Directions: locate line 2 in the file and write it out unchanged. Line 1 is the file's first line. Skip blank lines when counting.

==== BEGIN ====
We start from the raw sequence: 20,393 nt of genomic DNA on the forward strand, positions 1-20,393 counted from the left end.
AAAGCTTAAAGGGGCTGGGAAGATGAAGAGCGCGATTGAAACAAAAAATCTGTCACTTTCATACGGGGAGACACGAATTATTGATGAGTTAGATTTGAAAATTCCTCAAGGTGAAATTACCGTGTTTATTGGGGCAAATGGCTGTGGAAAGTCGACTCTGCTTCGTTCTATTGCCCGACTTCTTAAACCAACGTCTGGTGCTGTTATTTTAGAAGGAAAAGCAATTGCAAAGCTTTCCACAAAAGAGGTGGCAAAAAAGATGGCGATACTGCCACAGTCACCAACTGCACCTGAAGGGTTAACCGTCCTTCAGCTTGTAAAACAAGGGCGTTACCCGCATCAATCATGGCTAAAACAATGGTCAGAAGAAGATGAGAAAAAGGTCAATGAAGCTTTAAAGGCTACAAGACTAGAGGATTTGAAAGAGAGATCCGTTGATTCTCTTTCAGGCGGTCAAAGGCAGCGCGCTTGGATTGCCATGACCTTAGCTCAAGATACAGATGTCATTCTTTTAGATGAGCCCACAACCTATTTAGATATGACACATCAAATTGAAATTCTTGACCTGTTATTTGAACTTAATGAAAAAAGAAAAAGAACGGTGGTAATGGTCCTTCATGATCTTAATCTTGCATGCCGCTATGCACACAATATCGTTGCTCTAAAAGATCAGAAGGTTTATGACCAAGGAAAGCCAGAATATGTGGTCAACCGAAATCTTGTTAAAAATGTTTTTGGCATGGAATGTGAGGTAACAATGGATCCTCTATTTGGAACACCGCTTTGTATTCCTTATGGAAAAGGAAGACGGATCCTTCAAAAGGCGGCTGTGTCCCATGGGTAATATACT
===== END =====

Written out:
AAAGCTTAAAGGGGCTGGGAAGATGAAGAGCGCGATTGAAACAAAAAATCTGTCACTTTCATACGGGGAGACACGAATTATTGATGAGTTAGATTTGAAAATTCCTCAAGGTGAAATTACCGTGTTTATTGGGGCAAATGGCTGTGGAAAGTCGACTCTGCTTCGTTCTATTGCCCGACTTCTTAAACCAACGTCTGGTGCTGTTATTTTAGAAGGAAAAGCAATTGCAAAGCTTTCCACAAAAGAGGTGGCAAAAAAGATGGCGATACTGCCACAGTCACCAACTGCACCTGAAGGGTTAACCGTCCTTCAGCTTGTAAAACAAGGGCGTTACCCGCATCAATCATGGCTAAAACAATGGTCAGAAGAAGATGAGAAAAAGGTCAATGAAGCTTTAAAGGCTACAAGACTAGAGGATTTGAAAGAGAGATCCGTTGATTCTCTTTCAGGCGGTCAAAGGCAGCGCGCTTGGATTGCCATGACCTTAGCTCAAGATACAGATGTCATTCTTTTAGATGAGCCCACAACCTATTTAGATATGACACATCAAATTGAAATTCTTGACCTGTTATTTGAACTTAATGAAAAAAGAAAAAGAACGGTGGTAATGGTCCTTCATGATCTTAATCTTGCATGCCGCTATGCACACAATATCGTTGCTCTAAAAGATCAGAAGGTTTATGACCAAGGAAAGCCAGAATATGTGGTCAACCGAAATCTTGTTAAAAATGTTTTTGGCATGGAATGTGAGGTAACAATGGATCCTCTATTTGGAACACCGCTTTGTATTCCTTATGGAAAAGGAAGACGGATCCTTCAAAAGGCGGCTGTGTCCCATGGGTAATATACT